I'm going to stress that you want Orthodox sources. A lot of sources from other people read contemporary attitudes and mores (such as feminism and a hatred of monasticism) into people and events centuries ago. It's like reading feminist stuff into Jane Austen. It ain't there!

 

We have our own Wiki! http://orthodoxwiki.org/Main_Page

 

Grand Duchess Elizabeth, the Russian New Martyr - elder sister of Tsarina Alexandra, the wife of the last Russian Tsar Nicholas II, Elizabeth was the favorite granddaughter of Queen Victoria. She married Grand Duke Serge, an uncle of Nicholas. Raised Lutheran, she converted to Orthodoxy 7-8 years after her marriage. After her husband was assassinated by revolutionaries in 1905, Elizabeth became a nun, opened a hospital with monastery attached, and was beloved by the Russian people for her work among the poor. However, once the Bolsheviks were in power, Elizabeth was arrested since she was a member of the Romanov family. She was killed by being thrown down a mine shaft in 1918, just a few hours after her sister's family was killed. This is a favorite saint of mine! She was proclaimed a saint in the 1980s (outside of Russia) and inside Russia as soon as Communism fell. Nicholas and Alexandra's family are saints as well (in 2000), of a special category called "passion-bearers."

 

Mother Maria Skobtsova (sp?) unconvential Russian nun, ended up in Paris after the Revolution. She was killed in a Nazi concentration camp for helping Jews during World War II. She is a saint, as well.

 

St. Juliana of Lazarevo, 16th century Russian saint, raised 10 children. Good example of a

 

Deaconess Olympia, friend and great helper of St. John Chrysostom (John the Golden-Mouthed) in late 4th-early 5th century Constantinople.


mamabadger's Avatar mamabadger 02:29 PM 01-29-2011

You might look for a life of St. Macrina, known as St. Macrina the Theologian. She was the sister of St. Greogy of Nyssa and St. Basil the Great, and both men went to her for spiritual counsel. Unfortunately, none of her own writings survive, but others kept records.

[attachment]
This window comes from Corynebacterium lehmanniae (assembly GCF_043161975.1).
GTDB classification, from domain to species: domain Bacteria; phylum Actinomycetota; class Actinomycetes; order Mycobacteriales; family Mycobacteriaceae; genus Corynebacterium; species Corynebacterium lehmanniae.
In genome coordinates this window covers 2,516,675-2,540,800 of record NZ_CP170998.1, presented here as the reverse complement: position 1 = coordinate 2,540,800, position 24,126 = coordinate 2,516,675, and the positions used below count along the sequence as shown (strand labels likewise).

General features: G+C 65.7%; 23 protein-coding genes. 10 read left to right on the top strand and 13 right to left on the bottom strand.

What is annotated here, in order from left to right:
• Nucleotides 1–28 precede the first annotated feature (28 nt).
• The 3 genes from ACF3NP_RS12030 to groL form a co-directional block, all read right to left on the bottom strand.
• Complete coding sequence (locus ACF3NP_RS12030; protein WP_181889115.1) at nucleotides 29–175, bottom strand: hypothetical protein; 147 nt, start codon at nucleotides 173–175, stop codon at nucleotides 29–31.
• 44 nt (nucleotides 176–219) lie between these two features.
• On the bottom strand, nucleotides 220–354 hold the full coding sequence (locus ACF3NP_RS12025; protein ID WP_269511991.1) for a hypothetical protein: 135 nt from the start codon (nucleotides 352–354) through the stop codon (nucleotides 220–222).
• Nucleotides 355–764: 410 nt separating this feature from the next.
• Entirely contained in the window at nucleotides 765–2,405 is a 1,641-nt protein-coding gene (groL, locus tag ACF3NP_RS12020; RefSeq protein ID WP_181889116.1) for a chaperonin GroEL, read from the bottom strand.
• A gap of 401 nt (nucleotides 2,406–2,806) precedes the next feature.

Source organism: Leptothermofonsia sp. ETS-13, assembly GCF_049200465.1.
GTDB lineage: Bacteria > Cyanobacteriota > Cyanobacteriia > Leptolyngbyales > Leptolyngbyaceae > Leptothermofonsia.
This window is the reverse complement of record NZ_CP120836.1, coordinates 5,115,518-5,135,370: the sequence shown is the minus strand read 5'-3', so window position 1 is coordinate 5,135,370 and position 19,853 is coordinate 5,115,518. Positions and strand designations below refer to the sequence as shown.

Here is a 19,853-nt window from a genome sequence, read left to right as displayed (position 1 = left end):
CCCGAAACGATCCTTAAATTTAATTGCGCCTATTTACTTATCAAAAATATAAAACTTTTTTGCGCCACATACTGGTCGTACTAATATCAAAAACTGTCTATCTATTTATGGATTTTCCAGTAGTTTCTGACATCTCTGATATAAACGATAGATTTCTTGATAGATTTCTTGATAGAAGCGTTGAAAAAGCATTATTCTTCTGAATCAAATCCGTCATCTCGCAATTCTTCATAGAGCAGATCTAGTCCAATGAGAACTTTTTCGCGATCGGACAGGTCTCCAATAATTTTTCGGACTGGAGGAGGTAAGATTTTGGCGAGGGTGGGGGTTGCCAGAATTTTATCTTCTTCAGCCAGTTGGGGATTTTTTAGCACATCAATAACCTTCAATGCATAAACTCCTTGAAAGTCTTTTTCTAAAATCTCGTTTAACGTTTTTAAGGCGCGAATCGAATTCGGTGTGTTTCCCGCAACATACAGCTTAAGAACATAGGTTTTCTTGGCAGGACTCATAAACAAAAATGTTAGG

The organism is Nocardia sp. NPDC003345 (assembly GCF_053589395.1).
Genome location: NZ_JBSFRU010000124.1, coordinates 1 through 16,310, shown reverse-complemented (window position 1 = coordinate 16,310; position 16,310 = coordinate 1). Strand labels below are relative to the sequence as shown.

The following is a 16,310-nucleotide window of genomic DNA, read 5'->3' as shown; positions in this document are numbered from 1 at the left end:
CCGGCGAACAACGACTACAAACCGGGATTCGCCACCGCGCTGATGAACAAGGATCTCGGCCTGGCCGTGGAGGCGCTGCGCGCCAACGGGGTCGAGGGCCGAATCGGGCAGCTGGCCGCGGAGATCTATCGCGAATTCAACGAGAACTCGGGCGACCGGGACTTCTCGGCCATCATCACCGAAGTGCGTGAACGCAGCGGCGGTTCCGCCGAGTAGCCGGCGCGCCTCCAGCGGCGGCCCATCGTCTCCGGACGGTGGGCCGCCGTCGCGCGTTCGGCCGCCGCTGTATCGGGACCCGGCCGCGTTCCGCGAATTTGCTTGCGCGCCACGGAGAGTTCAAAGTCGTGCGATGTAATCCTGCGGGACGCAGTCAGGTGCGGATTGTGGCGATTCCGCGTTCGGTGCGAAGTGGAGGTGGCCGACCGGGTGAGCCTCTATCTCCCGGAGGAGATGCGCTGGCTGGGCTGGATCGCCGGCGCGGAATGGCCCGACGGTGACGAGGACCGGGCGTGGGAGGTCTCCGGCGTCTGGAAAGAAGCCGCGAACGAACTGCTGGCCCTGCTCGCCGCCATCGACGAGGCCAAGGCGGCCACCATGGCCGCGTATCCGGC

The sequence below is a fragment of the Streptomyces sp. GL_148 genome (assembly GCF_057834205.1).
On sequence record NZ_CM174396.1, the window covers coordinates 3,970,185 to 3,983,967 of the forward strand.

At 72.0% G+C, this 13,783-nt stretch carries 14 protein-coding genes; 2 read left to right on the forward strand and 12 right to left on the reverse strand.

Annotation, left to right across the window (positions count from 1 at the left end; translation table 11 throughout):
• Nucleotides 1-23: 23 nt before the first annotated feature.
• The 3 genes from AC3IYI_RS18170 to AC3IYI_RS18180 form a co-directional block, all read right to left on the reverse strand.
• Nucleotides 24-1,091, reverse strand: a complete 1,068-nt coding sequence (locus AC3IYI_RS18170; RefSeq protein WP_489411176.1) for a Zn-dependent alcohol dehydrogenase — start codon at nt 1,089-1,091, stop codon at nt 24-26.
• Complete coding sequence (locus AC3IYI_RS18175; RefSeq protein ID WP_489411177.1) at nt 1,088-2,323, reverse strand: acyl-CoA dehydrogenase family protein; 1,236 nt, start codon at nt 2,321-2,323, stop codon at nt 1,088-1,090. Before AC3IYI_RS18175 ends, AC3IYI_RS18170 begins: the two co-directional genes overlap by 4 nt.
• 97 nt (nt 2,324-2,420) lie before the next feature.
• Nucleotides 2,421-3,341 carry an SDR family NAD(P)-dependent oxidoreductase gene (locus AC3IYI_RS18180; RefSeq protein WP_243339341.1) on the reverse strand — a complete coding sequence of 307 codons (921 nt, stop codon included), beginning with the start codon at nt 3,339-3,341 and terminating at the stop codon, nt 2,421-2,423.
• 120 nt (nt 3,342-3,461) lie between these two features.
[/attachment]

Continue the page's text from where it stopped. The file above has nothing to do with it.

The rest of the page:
There are also two volumes published by Holy Apostles Convent in Buena Vista, Colorado: The Lives of the Spiritual Mothers and The Lives of the Holy Women Martyrs.

 

 

 

Quote:
Grand Duchess Elizabeththe Russian New Martyr - elder sister of Tsarina Alexandra, the wife of the last Russian Tsar Nicholas II, Elizabeth was the favorite granddaughter of Queen Victoria. She married Grand Duke Serge, an uncle of Nicholas. Raised Lutheran, she converted to Orthodoxy 7-8 years after her marriage. After her husband was assassinated by revolutionaries in 1905, Elizabeth became a nun, opened a hospital with monastery attached, and was beloved by the Russian people for her work among the poor. However, once the Bolsheviks were in power, Elizabeth was arrested since she was a member of the Romanov family. She was killed by being thrown down a mine shaft in 1918, just a few hours after her sister's family was killed. This is a favorite saint of mine! She was proclaimed a saint in the 1980s (outside of Russia) and inside Russia as soon as Communism fell. Nicholas and Alexandra's family are saints as well (in 2000), of a special category called "passion-bearers."